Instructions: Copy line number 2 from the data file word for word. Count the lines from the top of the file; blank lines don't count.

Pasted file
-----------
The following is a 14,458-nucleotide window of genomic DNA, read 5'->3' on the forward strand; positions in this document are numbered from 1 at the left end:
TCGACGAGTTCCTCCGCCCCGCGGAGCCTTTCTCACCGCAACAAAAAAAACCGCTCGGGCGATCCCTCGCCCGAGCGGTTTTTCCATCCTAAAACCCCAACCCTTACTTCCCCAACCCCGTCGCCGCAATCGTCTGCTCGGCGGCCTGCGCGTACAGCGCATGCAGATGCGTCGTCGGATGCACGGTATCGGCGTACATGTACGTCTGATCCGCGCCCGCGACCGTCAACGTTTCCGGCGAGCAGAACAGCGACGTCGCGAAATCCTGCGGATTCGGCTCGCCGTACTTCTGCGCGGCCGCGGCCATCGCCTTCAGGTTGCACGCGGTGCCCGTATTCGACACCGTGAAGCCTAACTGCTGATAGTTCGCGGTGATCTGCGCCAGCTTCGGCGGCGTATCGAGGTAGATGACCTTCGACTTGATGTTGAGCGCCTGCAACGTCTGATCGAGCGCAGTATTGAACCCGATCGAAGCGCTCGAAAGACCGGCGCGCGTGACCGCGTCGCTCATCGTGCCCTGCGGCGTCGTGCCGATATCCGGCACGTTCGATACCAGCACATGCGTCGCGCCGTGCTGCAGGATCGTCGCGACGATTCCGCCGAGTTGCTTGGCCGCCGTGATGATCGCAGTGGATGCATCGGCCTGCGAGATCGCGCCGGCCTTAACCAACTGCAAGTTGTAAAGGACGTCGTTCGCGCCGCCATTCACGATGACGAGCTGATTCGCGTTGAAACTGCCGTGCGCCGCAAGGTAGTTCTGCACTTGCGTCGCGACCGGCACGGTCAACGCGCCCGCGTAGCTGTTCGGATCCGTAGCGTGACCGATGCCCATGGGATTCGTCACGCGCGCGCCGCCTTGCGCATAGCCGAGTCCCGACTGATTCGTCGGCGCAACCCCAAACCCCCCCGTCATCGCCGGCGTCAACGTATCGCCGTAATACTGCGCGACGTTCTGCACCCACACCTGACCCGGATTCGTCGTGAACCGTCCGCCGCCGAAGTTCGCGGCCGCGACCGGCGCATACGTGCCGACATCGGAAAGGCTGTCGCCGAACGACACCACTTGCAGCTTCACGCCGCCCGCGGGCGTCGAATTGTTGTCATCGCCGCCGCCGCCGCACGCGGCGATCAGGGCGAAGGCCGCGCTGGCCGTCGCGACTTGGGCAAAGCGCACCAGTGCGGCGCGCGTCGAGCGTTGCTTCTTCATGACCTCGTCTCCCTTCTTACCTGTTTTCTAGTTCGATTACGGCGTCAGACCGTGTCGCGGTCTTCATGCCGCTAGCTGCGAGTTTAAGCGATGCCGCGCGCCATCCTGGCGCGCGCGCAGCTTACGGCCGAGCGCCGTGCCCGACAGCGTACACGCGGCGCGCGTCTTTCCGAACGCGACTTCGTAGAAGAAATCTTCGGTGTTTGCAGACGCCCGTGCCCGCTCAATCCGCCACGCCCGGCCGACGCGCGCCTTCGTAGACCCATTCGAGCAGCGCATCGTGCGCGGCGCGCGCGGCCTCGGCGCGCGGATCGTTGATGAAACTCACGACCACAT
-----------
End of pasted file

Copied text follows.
TCGACGAGTTCCTCCGCCCCGCGGAGCCTTTCTCACCGCAACAAAAAAAACCGCTCGGGCGATCCCTCGCCCGAGCGGTTTTTCCATCCTAAAACCCCAACCCTTACTTCCCCAACCCCGTCGCCGCAATCGTCTGCTCGGCGGCCTGCGCGTACAGCGCATGCAGATGCGTCGTCGGATGCACGGTATCGGCGTACATGTACGTCTGATCCGCGCCCGCGACCGTCAACGTTTCCGGCGAGCAGAACAGCGACGTCGCGAAATCCTGCGGATTCGGCTCGCCGTACTTCTGCGCGGCCGCGGCCATCGCCTTCAGGTTGCACGCGGTGCCCGTATTCGACACCGTGAAGCCTAACTGCTGATAGTTCGCGGTGATCTGCGCCAGCTTCGGCGGCGTATCGAGGTAGATGACCTTCGACTTGATGTTGAGCGCCTGCAACGTCTGATCGAGCGCAGTATTGAACCCGATCGAAGCGCTCGAAAGACCGGCGCGCGTGACCGCGTCGCTCATCGTGCCCTGCGGCGTCGTGCCGATATCCGGCACGTTCGATACCAGCACATGCGTCGCGCCGTGCTGCAGGATCGTCGCGACGATTCCGCCGAGTTGCTTGGCCGCCGTGATGATCGCAGTGGATGCATCGGCCTGCGAGATCGCGCCGGCCTTAACCAACTGCAAGTTGTAAAGGACGTCGTTCGCGCCGCCATTCACGATGACGAGCTGATTCGCGTTGAAACTGCCGTGCGCCGCAAGGTAGTTCTGCACTTGCGTCGCGACCGGCACGGTCAACGCGCCCGCGTAGCTGTTCGGATCCGTAGCGTGACCGATGCCCATGGGATTCGTCACGCGCGCGCCGCCTTGCGCATAGCCGAGTCCCGACTGATTCGTCGGCGCAACCCCAAACCCCCCCGTCATCGCCGGCGTCAACGTATCGCCGTAATACTGCGCGACGTTCTGCACCCACACCTGACCCGGATTCGTCGTGAACCGTCCGCCGCCGAAGTTCGCGGCCGCGACCGGCGCATACGTGCCGACATCGGAAAGGCTGTCGCCGAACGACACCACTTGCAGCTTCACGCCGCCCGCGGGCGTCGAATTGTTGTCATCGCCGCCGCCGCCGCACGCGGCGATCAGGGCGAAGGCCGCGCTGGCCGTCGCGACTTGGGCAAAGCGCACCAGTGCGGCGCGCGTCGAGCGTTGCTTCTTCATGACCTCGTCTCCCTTCTTACCTGTTTTCTAGTTCGATTACGGCGTCAGACCGTGTCGCGGTCTTCATGCCGCTAGCTGCGAGTTTAAGCGATGCCGCGCGCCATCCTGGCGCGCGCGCAGCTTACGGCCGAGCGCCGTGCCCGACAGCGTACACGCGGCGCGCGTCTTTCCGAACGCGACTTCGTAGAAGAAATCTTCGGTGTTTGCAGACGCCCGTGCCCGCTCAATCCGCCACGCCCGGCCGACGCGCGCCTTCGTAGACCCATTCGAGCAGCGCATCGTGCGCGGCGCGCGCGGCCTCGGCGCGCGGATCGTTGATGAAACTCACGACCACAT